Cloud backup firm Mozy believes synchronisation is future of mobile working.
Adopting new technology is a risk the majority of companies wish to avoid, according to a new study.
Research conducted by cloud backup company Mozy suggests that one-third of new projects are blocked by management fearful of the risks they associate with cutting-edge tech such as cloud.
The survey of 550 IT decision makers and 1,250 office workers also found that half believe IT department red tape is strangling innovation in their companies.
Nearly 40% of IT decision makers also said management was sceptical about the cloud, and Mozy claims that with 90% of respondents believing the cloud could be safer, there is a gap between perception and reality, with the technology widely available to make the cloud a secure space.
CBR speaks to Mozy senior marketing manager Claire Galbois-Alcaix about how companies should stop worrying and learn to love the cloud – and how many still have their heads in the sand about mobile working.
The need to backup mobile data
"The amount of data people are carrying around is increasing," says Galbois-Alcaix. "There are opportunities to lose that informationtoo, whether it’s personal or business.
"Being able to work whenever and wherever you need to is a real benefit. But working on the go can make your data vulnerable.
"If they haven’t taken active steps to protect the data then they’re putting that data at risk.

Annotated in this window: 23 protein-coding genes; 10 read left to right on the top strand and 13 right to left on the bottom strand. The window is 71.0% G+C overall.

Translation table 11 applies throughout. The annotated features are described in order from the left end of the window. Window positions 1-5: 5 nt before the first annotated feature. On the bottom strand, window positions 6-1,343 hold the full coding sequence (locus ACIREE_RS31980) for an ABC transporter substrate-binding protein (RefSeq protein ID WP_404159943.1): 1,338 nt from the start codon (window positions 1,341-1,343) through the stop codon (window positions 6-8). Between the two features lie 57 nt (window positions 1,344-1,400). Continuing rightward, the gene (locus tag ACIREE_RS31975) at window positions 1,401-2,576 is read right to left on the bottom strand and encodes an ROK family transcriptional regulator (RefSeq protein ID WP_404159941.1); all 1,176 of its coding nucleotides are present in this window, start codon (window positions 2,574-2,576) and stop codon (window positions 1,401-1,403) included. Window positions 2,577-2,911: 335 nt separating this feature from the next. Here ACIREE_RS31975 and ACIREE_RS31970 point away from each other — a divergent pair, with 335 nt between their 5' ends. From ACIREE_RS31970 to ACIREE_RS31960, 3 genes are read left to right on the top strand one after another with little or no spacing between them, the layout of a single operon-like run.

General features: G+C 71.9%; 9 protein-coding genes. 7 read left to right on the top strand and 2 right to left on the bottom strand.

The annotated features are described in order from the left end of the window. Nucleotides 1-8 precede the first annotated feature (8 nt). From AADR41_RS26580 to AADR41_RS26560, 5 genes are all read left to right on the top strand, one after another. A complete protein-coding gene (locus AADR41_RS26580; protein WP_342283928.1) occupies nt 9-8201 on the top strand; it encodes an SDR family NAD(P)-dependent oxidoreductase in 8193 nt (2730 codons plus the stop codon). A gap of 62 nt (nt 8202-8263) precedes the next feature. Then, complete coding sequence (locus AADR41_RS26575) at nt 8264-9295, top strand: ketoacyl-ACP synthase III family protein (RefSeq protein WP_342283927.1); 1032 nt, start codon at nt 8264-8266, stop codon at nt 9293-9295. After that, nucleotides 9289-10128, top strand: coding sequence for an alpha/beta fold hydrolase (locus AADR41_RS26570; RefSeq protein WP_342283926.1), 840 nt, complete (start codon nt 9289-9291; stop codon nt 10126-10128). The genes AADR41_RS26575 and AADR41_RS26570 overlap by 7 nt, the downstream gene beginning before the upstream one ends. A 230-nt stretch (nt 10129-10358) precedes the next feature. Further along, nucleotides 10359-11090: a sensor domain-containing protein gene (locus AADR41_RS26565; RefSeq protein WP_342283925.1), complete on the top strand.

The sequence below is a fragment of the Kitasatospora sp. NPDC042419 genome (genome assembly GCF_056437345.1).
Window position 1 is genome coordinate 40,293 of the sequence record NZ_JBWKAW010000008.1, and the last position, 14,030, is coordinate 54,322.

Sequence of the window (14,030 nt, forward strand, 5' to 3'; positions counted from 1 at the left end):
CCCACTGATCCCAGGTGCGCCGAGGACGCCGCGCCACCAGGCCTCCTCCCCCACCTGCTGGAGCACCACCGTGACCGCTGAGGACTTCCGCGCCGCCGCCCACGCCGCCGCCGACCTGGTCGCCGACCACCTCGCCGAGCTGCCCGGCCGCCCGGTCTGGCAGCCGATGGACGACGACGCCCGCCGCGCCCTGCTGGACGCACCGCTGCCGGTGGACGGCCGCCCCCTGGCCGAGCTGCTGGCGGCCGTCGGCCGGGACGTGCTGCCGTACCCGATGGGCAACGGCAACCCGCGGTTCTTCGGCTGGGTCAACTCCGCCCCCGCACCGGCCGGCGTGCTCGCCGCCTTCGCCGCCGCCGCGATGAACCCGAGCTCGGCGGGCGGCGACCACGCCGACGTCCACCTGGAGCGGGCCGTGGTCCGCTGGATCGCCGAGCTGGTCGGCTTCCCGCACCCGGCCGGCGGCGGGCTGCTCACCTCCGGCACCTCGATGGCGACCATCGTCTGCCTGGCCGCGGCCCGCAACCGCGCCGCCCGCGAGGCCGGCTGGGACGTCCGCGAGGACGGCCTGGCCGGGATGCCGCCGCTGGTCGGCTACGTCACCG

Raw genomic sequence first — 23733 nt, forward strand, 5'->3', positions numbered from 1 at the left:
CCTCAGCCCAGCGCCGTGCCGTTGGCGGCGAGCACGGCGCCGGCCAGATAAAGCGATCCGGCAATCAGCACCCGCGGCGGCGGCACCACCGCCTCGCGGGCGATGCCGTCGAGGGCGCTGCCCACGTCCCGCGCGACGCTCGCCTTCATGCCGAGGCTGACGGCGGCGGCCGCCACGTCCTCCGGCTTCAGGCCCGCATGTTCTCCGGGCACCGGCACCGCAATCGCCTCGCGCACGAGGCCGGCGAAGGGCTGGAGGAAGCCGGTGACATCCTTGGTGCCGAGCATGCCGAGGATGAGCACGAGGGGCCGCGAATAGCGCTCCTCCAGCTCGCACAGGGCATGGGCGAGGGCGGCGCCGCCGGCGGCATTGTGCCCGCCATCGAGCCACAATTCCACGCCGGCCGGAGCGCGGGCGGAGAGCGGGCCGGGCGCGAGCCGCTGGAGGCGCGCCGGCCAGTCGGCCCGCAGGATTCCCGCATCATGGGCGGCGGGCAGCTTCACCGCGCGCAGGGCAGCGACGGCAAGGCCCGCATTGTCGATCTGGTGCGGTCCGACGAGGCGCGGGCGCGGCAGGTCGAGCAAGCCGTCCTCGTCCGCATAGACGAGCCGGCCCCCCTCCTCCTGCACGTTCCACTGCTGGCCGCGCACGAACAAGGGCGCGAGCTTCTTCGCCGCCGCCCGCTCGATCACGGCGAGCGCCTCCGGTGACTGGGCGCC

"One of the key challenges for employers is the fact that users are more likely to go ahead now and find a way to use their own device to access company data."
However, many businesses are not adapting to employees’ desire to work remotely, and their IT security and data backup solutions reflect this, she adds.
"Those that have a back up strategy often won’t contain a solution for remote users," explains Galbois-Alcaix, "and that’s where there’s a big chance for businesses to step up and protect data that’s contained on laptops because more employees are using those devices nowadays."
A separate survey commissioned by CA Technologies earlier this month found that companies are avoiding the cloud due to a lack of security skills.
More than 40% of UK firms are avoiding cloud-based services or attempting to block them completely, found QuoCirca, the UK analyst.
Two-thirds felt they lack the skills and 72% the resources necessary to secure cloud services.
But Galbois-Alcaix argues that outsourcing the job to someone else is a cost-effective way for SMBs to take advantage of the cloud without asking too much of their own IT staff.
"Cloud backup solutions are very secure and simple to put in place," she says. "It starts from a few Euros a month. That’s 10GB of data. There’s really no excuse for not considering a robust way of protecting your business."
That means a worker’s data remains securely backed up even if they lose their device, by synchronising it with the cloud every time they connect to the internet, or at a fixed time each day.
Synchronisation is something that the marketing manager believes will become a focus in the cloud backup market.
With many people now owning multiple devices – smartphones, tablets and laptops – it would be a boost for mobile workers if they were able easily to work on one device then continue that work seamlessly on another.
"They can put all the data they use on a daily basis on one cloud account and that synchronises that folder to other mobile devices," says Galbois-Alcaix.
"If the latest version of your presentation is on your tablet and you get back to the office and want to access it on your laptop, it’s the version of the work you’d just completed on your tablet."